More than 100 students rallied on Main Campus on Friday afternoon to call attention to what they see as racial issues at Temple.
During the rally, students marched around campus and the surrounding neighborhood. They blocked traffic on Broad Street for almost 15 minutes.
“This is not a racist movement. This is not an act of racism,” Temple Student Government President Naeem Thompson said to those who gathered at the rally.
“This is a wake up call: Students, faculty, administration, community members; the time has come; Temple will no longer ignore the issues of the black students or the community,” said a flyer of the rally, intended to raise consciousness among the student body and community.
The rally followed a town hall meeting on March 30 where students and community members addressed what they deemed a “crisis in the black community.” Those who rallied communicated a concrete list of demands drawn from the meeting.
“The list of demands is set,” said Sanya Daniels, president of Temple’s Progressive NAACP chapter.
Daniels said she and Thompson were responsible for drafting and wording the list of nine demands, which included a need for a zero tolerance policy toward acts of racism, more black scholarship in the Intellectual Heritage program, an increase in black student enrollment by at least 20 percent, including recruitment and retention and the University’s contribution to the community as requested by the community.
“The input [in drafting the list] was a collective venture by students, community members and some faculty and administrators who attended the two town hall meetings,” Daniels said.
TSG has not endorsed the list of demands.
“[TSG] cannot endorse any demands until they have been properly researched to go before administration,” Thompson said.
Thompson added that the research of the demands does not have to be done solely by TSG and that there is no timeline in which the research must be completed.
“It’s up to the leadership of the people who organized the rally as well,” he said. “Any issue or concern that students want to be endorsed by student government has to have factual evidence that supports the issues or concerns.”
Friday’s rally began at Alumni Circle. As students gathered, some held signs that read, “Where are all the black teachers?” “Who’s (sic) Intellectual Heritage … Not Yours,” “Respect the black fist” and “More black students.”
Freshman English major Danny Calise said he agreed there should be more black scholarship in the Intellectual Heritage program; he has studied Asian and Middle Eastern texts, but nothing specifically African American.
“It’s totally unfair that we only study European literature besides the Koran – nothing from Africa,” Calise said.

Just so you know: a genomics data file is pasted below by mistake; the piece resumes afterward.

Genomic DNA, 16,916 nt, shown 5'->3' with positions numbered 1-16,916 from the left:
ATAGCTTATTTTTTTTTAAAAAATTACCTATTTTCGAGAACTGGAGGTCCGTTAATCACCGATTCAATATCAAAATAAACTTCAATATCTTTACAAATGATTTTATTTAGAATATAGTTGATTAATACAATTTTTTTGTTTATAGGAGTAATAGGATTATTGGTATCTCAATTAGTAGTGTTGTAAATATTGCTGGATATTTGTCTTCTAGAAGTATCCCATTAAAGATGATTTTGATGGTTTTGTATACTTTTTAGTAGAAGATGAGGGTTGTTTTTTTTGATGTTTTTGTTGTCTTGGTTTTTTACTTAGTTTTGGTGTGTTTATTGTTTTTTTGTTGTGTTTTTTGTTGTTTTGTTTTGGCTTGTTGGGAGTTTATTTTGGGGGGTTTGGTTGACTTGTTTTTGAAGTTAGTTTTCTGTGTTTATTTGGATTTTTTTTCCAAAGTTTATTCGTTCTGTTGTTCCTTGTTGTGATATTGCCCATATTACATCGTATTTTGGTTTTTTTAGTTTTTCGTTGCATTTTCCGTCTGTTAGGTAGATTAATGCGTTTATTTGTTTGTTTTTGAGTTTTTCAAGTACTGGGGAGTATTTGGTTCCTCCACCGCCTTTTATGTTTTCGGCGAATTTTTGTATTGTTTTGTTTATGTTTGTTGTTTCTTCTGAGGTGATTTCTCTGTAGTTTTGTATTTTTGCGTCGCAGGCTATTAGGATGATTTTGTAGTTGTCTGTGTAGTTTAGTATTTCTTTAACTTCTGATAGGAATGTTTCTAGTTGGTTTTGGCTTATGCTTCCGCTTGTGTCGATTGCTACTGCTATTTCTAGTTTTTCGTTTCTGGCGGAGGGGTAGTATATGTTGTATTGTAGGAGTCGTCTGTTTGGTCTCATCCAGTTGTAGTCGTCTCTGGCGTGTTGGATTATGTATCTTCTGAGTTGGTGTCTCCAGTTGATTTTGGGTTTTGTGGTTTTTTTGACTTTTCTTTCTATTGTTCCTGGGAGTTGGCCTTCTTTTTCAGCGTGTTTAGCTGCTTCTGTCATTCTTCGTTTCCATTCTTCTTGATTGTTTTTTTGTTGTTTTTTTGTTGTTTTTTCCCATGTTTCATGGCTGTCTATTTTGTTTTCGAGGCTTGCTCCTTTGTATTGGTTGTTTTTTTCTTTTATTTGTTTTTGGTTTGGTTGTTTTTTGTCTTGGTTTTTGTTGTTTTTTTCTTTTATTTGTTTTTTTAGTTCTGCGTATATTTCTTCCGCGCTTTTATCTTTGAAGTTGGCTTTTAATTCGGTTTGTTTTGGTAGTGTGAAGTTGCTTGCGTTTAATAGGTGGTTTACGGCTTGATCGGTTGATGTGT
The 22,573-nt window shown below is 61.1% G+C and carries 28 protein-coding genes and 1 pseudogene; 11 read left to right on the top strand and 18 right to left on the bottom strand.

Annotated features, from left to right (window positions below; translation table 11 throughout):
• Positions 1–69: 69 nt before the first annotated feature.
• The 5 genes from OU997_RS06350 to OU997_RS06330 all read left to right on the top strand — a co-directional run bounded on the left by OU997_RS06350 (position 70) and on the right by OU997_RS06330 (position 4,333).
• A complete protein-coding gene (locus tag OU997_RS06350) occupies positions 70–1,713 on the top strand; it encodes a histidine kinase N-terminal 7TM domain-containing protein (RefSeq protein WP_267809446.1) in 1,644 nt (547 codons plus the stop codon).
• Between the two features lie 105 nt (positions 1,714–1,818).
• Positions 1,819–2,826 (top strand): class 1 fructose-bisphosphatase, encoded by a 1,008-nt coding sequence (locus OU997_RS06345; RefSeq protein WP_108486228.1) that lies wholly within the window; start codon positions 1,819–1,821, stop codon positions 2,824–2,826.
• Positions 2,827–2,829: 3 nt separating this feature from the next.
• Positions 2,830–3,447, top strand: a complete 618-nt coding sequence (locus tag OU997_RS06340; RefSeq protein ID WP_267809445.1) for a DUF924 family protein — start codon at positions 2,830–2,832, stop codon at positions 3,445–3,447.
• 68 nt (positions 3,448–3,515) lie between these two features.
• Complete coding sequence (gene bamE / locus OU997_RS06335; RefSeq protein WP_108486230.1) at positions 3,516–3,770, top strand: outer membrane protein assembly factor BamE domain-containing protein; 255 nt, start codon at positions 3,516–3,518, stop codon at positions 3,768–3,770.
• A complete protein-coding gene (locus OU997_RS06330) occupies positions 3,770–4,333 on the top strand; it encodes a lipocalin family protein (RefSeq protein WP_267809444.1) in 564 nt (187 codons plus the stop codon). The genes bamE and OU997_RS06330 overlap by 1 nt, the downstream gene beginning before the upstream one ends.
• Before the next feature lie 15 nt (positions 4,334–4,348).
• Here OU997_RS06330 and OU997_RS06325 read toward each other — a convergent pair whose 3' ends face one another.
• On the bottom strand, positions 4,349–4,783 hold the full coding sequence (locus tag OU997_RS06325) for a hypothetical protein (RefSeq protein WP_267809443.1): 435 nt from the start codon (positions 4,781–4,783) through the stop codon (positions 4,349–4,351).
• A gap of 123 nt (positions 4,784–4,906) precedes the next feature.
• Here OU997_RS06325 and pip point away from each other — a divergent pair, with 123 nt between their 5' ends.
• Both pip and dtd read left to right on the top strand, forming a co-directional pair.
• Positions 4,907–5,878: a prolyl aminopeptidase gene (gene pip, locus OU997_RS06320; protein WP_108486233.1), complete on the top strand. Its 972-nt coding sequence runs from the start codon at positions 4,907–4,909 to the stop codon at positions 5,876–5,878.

Mark Peters, a freshman business major, was more concerned about the demand that addressed the University’s contribution to the community.
Peters said Temple could help out those in the community by offering them jobs on campus.
“I get pissed off when I walk around the community and I see how sad people look,” he said.
However, Chief Information Officer for the University Mark Eyerly said the University practices a “good neighbor” policy with the North Philadelphia community. According to Eyerly, the University’s growing residential student population has influenced economic development in the community and has contributed to economic growth.
“What the University is doing is not displacing, but bringing in economic activity,” Eyerly said.
Denise Ripley, a North Philadelphia resident of the 1900 block of Jefferson Street, expressed different sentiments. She discussed what she deemed the gentrification of her neighborhood and expressed her support for the rallying students and their cause.
According to Ripley, residents who live on the 1500 block of Garnet and Opal streets have lost their homes to gentrification. With the development taking place nearby, she fears she might be next.
“When will my home be affected?” she asked.
Elijah Oliver, 61, spoke of the alleged gentrification of his neighborhood.
Oliver, who lives on the 1600 block of Cecil B. Moore Avenue, has lived in the community since he was 10.
“They take our houses and sell it to the white people,” Oliver said. “Everything belongs to the white people.”
The rally eventually headed to 20th Street and Cecil B. Moore Avenue to illustrate solidarity with the North Philadelphia community.
“We wanted to have a student presence in the North Philadelphia community … to get into the community and show them that we care,” Daniels said.
Junior marketing major Zoraya Smalley attended the rally. She discussed with those present an alleged verbal assault of her and four other black female undergraduates by a group of white males in the Kardon Building in February.
Though Smalley could not comment in detail of the incident because of a pending investigation, she confirmed that the incident was a “racial assault” and “racially motivated” and saw the rally as a positive way to present problems.
“Power is in actions. It’s very important to have the support of the Temple University community because it affects us,” Smalley said.
“We’re trying to better the University, trying to eliminate favoritism toward the majority in the University system.”
Daniels said the rally raised awareness and consciousness.
“It served its purpose; it made people aware of our issues,” she said.
The next step, according to Daniels, is to “have a meeting with administrators, meaning [Temple president David] Adamany, submit the demands and give him a deadline as to when there needs to be a tangible blueprint of the administration’s plan or course of action.”
Charmie Snetter can be reached at firstname.lastname@example.org.